Posts Tagged ‘worm holes’

I love books like a wino loves wine. So I feel pretty drunk every April when the LA Times Festival of Books rolls around. Critics say we’re all blond and superficial in Southern California. You can see just how wrong this stereotype is when you’re surrounded by bookworms and lit geeks of all sizes, shapes and cultures at the festival.

Susskind signs the book he wrote about his war with Hawking

Susskind signs the book he wrote about his war with Hawking

As a science geek, I felt morally obligated to attend the Real Science panel on Saturday morning. The panel was moderated by science writer K.C. Cole and featured her fellow science writer Carl Zimmer, odor scientist Avery Gilbert and theoretical physicist Leonard Susskind.

Susskind’s latest book is The Black Hole War: My Battle with Stephen Hawking to Make the World Safe for Quantum Mechanics, his chronicle of the intellectual battles over the meaning of black hole entropy and the ultimate fate of decaying black holes.

Susskind told the audience he was grateful for the extreme intellectual puzzle posed by black hole entropy, given that his generation in physics was too young to have participated in the great quantum mechanics and relativity revolutions on the Einstein era. Instead they were left to “clean up the mess” left behind by their elders, turning the primitive and confusing subject of relativistic quantum mechanics into the elegant theoretical powerhouse of quantum gauge field theory.

Before I heard Carl Zimmer talk about his new book Microcosm: E. coli and the New Science of Life, I had no idea that the humble and ubiquitous intestinal bacteria E. coli has won twelve Nobel Prizes in science — which is ten more than any multi-celled organism on record.

What scientists have learned about E. coli “challenges our assumptions about life,” Zimmer said. Despite their apparent simplicity, each E. coli cell acts like a distinct individual. If 747s behaved like E. coli, then two identically built planes would exhibit completely different behaviors when you tried to fly them.

Another surprising and philosophically challenging aspect of e-coli is their ability to organize socially into competing tribes that compete for food and make tribal war. I’ve always thought of war as a human behavior that was learned. If even single-celled organisms can organize into tribes and make war, then the instinct for war is an instinct that is basic to life itself.

Panel moderator K.C. Cole

According to the third panelist, fragrance scientist Avery Gilbert, , fresh oysters exude the same chemical responsible for the smell of pinto bean farts. That’just one of the peculiar things you’ll be able to learn in his book What the Nose Knows: The Science of Scent in Everyday Life.

Whenever we stress out over nuclear proliferation in the news, we’re feeling the legacy left to us by J. Robert Oppenheimer, our “Father of the Atomic Bomb.” His brother Frank left a more peaceful and enjoyable legacy in San Francisco’s Exploratorium, a “museum of human awareness” that combines science education with art and just plain fun. K.C. Cole, a longtime friend of the non-nuclear Oppenheimer, drew on letters and extensive interviews for her personal portrait Something Incredibly Wonderful Happens: Frank Oppenheimer and the world he made up.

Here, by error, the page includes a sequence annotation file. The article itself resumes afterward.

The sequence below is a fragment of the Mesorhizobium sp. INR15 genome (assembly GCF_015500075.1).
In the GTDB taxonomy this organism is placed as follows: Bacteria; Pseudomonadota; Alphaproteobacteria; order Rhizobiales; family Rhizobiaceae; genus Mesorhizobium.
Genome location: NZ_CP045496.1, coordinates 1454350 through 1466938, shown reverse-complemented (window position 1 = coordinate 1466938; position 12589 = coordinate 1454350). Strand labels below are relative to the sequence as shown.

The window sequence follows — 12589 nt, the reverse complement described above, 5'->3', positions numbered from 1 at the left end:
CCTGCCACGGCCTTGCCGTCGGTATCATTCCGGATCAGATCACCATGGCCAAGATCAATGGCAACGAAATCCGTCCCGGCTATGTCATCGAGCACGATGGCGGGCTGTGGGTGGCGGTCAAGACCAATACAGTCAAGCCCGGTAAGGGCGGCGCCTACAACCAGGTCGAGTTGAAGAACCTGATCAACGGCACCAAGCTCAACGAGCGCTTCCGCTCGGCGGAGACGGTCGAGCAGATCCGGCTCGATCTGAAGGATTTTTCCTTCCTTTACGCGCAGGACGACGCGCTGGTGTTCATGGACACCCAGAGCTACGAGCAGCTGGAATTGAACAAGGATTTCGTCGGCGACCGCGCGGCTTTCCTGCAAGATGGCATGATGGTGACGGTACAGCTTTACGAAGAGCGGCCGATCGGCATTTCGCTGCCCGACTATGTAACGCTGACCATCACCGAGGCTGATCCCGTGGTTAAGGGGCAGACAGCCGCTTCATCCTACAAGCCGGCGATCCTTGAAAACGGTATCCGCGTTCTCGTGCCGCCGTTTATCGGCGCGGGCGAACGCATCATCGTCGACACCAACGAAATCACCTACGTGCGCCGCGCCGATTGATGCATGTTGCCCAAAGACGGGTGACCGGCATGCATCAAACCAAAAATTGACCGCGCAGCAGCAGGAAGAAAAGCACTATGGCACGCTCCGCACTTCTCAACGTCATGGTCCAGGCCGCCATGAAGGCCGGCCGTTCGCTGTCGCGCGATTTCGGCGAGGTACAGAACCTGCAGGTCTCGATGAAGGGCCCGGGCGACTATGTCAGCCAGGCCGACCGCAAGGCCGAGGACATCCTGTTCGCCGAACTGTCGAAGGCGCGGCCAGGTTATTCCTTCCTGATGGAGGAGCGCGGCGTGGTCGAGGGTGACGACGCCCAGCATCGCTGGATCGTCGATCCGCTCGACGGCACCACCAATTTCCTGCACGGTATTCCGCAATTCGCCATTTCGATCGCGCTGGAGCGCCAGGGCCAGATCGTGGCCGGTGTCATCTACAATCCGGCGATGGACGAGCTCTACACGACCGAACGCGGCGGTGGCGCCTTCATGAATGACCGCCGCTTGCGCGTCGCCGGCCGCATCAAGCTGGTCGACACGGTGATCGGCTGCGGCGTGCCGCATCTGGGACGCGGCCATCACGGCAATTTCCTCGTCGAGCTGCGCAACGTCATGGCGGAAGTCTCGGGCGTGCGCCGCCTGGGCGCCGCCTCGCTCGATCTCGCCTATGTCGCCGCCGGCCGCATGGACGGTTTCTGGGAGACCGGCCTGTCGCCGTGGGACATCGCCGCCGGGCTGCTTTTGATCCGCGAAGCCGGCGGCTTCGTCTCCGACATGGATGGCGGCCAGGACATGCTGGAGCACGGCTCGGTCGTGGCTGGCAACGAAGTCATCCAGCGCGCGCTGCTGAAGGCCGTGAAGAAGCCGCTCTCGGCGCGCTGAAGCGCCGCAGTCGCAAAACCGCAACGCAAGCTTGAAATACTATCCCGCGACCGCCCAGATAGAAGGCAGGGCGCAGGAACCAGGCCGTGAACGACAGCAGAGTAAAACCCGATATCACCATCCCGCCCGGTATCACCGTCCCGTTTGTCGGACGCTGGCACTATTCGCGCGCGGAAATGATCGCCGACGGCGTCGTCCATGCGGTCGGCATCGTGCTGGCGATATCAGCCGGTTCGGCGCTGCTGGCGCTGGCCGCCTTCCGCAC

Get well soon Stephen Hawking

Me in Woody Creek

Me in Woody Creek

There’s a photograph buried in my closet that was taken in the old days of analog photography and has never been digitized and hopefully never shall be. It shows a much younger me reclining on the sand at Club Med in Marbella, topless, as is the norm in such places, holding in front of me a copy of “The large scale structure of space-time” by S.W. Hawking and G.F.R. Ellis.

The sublime Mediterranean sunshine, the water skiing lessons over the glittering waves, the entwined aromas of salt air and freshly caught fish sizzling on the grill — it all went away for an hour or so while I took a swim in Chapter 4 — The Physical Significance of Curvature.

This is an extremely sexy chapter, and not just because curves are sexy. What’s especially sexy about this chapter is the way it begins with the simple idea of the spacetime paths of massive and massless objects, and ends up laying out the basic mathematical conditions for spacetime singularities and time travel.

Now how does this happen? The key to all this is known as Raychaudhuri’s equation, discovered independently by Indian physicist Amal Kumar Raychaudhuri and Soviet physicist Lev Davidovich Landau. This fantastic equation, also known as the focusing equation, tells us when the spacetime curvature of a given gravitational system will force light cones to collapse and form spacetime singularities and when the curvature will keep them from converging, allowing conditions to develop where time travel is at least theoretically possible.

Time travel, water skiing and grilled fish make for quite a day at the beach.

Here’s to a beautiful man and to all of his beautiful books!